First the good: The young right-hander has 35 strikeouts in 34.2 innings pitched. That’s good. He also has 24 walks in that span. And that’s bad. In one start, he walked seven batters.

It just hasn’t been good for the Reds’ No. 1 prospect. Since reaching Double-A in 2013, Stephenson is 9-16 with a 4.89 ERA.

In SportingNews.com’s most recent “Risers and Fallers” article by Frank Neville, both the Reds’ top-two prospects in Winker and Stephenson were listed as “fallers,” for what that’s worth.

Stock: Down

 

Stats courtesy of BaseballAmerica.com unless noted otherwise and are current as of May 22. Minor league game stats are from FanGraphs.com.

Read more MLB news on BleacherReport.com

Stock Up, Stock Down for Cincinnati Reds’ Top 10 Prospects for Week 8

The Cincinnati Reds are struggling mightily right now, and if you’re hoping for something different on the farm, there’s little for you here. A dentist’s lobby sounds more comfortable than Walt Jocketty’s office at the moment. Without further ado, here are the stock reports for the Reds’ top 10 prospects.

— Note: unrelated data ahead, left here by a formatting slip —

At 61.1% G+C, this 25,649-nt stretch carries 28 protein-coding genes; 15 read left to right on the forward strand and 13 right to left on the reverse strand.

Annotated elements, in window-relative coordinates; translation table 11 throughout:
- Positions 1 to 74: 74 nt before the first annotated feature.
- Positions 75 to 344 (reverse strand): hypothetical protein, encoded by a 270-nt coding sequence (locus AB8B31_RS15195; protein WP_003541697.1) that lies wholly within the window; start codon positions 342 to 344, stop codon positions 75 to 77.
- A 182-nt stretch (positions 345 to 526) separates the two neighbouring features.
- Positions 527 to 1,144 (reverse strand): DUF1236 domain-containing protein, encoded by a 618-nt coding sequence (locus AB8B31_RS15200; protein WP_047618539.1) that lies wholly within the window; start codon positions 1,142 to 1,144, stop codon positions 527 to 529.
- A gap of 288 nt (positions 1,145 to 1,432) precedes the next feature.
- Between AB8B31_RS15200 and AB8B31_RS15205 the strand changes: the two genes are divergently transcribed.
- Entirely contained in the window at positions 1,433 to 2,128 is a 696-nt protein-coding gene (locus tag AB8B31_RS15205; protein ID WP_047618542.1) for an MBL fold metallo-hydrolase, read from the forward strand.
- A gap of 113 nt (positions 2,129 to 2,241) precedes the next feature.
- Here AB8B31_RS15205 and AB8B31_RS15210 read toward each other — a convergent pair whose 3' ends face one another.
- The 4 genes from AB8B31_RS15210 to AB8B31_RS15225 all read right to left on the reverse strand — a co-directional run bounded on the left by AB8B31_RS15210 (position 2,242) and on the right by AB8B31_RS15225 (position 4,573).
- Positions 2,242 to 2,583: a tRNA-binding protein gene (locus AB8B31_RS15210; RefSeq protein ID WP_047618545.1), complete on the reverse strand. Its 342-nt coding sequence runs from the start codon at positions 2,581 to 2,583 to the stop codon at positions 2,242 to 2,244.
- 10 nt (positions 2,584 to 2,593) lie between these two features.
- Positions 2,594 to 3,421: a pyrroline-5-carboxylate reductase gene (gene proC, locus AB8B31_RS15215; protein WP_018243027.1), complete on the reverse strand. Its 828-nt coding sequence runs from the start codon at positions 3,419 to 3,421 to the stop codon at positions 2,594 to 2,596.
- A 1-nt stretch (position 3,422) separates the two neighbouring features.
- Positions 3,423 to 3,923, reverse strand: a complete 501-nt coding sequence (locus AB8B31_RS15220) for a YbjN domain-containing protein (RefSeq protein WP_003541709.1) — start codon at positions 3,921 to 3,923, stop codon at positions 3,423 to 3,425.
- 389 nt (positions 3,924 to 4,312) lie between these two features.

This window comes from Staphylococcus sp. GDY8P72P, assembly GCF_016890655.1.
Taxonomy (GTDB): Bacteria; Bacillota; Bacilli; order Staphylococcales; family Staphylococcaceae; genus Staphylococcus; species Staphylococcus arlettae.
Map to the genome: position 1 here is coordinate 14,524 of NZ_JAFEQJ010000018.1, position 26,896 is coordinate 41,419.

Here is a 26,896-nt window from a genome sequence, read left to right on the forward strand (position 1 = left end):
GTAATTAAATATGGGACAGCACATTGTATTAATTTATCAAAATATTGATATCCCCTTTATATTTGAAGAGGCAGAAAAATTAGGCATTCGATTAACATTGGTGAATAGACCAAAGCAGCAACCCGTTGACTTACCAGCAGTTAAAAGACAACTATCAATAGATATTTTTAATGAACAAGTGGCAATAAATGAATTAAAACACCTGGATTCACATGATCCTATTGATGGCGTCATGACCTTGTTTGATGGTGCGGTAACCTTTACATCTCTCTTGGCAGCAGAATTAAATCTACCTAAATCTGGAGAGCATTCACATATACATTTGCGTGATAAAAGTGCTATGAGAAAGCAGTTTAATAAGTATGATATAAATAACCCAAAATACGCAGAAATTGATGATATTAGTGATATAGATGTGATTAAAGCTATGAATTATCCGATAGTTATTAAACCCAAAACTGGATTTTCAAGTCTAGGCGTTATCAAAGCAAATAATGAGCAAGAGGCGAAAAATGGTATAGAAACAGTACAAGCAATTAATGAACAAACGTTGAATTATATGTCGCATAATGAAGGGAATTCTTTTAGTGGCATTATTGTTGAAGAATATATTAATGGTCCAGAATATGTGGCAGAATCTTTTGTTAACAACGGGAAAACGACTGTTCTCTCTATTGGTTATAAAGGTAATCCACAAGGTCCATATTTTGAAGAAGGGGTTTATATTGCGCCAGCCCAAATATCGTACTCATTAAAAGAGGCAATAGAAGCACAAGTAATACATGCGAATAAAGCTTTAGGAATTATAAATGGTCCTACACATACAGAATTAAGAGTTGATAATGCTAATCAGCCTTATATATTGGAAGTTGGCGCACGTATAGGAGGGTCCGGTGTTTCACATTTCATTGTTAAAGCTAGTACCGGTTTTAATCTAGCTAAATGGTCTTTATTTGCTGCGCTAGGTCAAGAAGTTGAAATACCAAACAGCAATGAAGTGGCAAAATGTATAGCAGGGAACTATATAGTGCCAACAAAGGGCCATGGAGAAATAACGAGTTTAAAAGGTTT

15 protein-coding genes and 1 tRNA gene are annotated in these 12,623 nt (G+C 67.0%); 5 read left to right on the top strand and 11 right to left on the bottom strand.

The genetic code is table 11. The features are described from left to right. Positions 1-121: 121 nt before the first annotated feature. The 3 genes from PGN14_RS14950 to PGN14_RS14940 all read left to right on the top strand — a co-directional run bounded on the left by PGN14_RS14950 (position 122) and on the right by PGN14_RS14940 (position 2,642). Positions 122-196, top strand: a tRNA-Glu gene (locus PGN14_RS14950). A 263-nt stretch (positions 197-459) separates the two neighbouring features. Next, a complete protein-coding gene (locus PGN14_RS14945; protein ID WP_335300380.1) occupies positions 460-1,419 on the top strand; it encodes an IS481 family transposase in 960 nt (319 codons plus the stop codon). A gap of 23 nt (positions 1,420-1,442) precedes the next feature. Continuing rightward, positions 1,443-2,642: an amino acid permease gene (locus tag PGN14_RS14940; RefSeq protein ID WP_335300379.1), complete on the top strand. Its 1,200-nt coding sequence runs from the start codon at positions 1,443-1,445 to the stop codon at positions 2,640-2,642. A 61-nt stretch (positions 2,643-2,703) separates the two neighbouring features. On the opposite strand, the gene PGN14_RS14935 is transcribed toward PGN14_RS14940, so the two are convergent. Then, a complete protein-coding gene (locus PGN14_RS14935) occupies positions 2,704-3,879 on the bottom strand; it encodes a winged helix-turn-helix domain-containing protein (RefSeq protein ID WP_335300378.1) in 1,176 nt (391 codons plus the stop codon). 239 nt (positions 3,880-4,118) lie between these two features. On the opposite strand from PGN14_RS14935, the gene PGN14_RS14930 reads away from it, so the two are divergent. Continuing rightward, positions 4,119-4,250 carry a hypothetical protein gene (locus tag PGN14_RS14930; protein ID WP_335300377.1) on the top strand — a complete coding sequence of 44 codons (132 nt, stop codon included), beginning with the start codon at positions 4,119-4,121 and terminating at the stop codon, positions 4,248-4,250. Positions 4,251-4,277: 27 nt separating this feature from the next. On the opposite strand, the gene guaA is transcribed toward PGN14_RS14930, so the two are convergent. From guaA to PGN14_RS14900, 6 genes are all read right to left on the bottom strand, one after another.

10. Yorman Rodriguez, OF

This young man’s stock was trending down in Week 1. As of Week 8, it’s plummeting like Tesla. He’s slashing .212/.252/.386. That’s similar to what Jay Bruce is doing, only he’s doing it against Triple-A pitching.

He’s only 38 games into the season, 138 plate appearances total, but his development seems arrested. He only slashed .262/.331/.389 last year—and that was in Double-A. More alarming, now in his seventh minor league season, Rodriquez is slashing a career .257/.311/.394. This is his first season in Triple-A.